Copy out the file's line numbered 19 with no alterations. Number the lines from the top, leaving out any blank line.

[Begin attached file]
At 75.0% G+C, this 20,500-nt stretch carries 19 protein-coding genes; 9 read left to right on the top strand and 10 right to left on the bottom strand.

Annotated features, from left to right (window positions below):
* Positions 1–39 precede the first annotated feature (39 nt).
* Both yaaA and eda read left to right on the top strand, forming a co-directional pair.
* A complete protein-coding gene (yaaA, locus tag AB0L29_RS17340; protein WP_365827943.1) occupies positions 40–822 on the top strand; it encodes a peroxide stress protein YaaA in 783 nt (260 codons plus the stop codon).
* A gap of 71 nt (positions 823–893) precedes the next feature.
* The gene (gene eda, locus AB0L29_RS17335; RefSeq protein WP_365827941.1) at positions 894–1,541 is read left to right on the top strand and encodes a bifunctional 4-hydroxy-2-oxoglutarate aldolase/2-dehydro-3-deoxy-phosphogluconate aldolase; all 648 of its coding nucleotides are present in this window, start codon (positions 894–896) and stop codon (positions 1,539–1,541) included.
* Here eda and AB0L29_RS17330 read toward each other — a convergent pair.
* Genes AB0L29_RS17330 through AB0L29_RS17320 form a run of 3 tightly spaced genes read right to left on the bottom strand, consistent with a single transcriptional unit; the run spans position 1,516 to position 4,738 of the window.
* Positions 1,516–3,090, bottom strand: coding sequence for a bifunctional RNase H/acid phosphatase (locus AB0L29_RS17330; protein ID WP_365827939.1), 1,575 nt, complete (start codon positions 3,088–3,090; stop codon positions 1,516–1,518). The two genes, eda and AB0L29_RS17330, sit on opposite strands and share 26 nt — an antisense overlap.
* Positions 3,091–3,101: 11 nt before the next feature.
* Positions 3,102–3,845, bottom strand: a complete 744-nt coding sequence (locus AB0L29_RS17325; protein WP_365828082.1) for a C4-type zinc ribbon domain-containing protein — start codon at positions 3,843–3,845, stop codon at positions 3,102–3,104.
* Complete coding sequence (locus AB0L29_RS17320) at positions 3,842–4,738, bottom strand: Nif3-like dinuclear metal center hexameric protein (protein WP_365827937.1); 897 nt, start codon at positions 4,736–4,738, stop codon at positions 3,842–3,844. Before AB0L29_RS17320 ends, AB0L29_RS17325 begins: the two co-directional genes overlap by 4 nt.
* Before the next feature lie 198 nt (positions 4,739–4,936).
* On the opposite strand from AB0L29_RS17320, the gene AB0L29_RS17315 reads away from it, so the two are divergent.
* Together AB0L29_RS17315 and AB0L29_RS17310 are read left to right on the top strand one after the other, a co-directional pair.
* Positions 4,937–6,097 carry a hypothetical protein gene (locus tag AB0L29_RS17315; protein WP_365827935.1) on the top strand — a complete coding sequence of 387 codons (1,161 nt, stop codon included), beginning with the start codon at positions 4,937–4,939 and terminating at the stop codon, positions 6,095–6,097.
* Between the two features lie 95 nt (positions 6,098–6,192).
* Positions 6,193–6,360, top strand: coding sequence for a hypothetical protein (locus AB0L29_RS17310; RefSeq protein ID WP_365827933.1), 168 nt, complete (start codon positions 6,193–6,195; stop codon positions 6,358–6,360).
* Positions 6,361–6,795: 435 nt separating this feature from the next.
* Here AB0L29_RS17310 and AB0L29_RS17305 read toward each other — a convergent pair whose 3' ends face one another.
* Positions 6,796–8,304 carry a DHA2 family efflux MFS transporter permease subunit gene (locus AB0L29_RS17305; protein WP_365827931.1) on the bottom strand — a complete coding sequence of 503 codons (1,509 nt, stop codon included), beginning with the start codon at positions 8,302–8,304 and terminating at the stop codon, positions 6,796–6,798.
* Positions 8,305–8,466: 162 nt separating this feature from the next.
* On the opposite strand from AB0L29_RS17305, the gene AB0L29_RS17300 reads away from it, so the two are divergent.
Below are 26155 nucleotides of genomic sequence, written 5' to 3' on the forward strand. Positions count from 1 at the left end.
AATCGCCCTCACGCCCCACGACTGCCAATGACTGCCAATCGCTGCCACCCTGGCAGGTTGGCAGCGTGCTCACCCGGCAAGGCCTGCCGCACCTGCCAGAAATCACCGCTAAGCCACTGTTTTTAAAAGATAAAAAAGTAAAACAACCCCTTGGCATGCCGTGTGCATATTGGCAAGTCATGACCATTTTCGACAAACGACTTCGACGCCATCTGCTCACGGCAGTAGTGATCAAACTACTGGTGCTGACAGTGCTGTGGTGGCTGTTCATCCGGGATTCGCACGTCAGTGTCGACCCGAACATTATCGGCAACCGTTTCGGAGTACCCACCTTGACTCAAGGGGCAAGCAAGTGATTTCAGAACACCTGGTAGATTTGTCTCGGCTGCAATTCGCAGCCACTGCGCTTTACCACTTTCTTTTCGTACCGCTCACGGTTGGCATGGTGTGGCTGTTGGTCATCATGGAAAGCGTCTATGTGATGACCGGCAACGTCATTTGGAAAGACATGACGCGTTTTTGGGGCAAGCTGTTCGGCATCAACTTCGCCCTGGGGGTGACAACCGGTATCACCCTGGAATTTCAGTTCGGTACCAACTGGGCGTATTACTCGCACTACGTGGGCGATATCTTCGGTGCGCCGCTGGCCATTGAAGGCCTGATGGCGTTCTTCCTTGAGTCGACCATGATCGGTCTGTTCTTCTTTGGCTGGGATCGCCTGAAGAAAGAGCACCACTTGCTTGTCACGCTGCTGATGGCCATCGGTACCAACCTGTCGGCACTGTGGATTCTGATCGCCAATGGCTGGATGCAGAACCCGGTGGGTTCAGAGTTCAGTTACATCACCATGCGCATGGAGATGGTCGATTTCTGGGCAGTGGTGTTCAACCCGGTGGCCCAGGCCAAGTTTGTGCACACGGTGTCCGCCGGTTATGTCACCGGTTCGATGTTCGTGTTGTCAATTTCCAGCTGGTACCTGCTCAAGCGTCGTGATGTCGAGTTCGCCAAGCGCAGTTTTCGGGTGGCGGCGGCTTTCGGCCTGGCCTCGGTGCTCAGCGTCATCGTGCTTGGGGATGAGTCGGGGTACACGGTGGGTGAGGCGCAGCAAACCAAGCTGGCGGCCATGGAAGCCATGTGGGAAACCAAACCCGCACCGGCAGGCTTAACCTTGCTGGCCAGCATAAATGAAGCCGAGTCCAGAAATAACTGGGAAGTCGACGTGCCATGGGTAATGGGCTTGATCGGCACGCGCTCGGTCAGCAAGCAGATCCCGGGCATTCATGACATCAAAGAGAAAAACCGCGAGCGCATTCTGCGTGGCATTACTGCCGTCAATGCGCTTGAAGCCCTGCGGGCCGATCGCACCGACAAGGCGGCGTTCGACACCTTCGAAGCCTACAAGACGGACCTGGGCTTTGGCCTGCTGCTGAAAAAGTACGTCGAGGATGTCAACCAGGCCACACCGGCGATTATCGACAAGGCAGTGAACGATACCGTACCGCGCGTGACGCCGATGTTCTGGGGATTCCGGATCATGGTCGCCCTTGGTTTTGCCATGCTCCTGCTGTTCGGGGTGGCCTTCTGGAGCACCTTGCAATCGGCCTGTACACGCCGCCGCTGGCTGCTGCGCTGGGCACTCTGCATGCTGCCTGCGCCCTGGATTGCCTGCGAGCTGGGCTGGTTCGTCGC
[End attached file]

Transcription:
* Positions 6,193–6,360, top strand: coding sequence for a hypothetical protein (locus AB0L29_RS17310; RefSeq protein ID WP_365827933.1), 168 nt, complete (start codon positions 6,193–6,195; stop codon positions 6,358–6,360).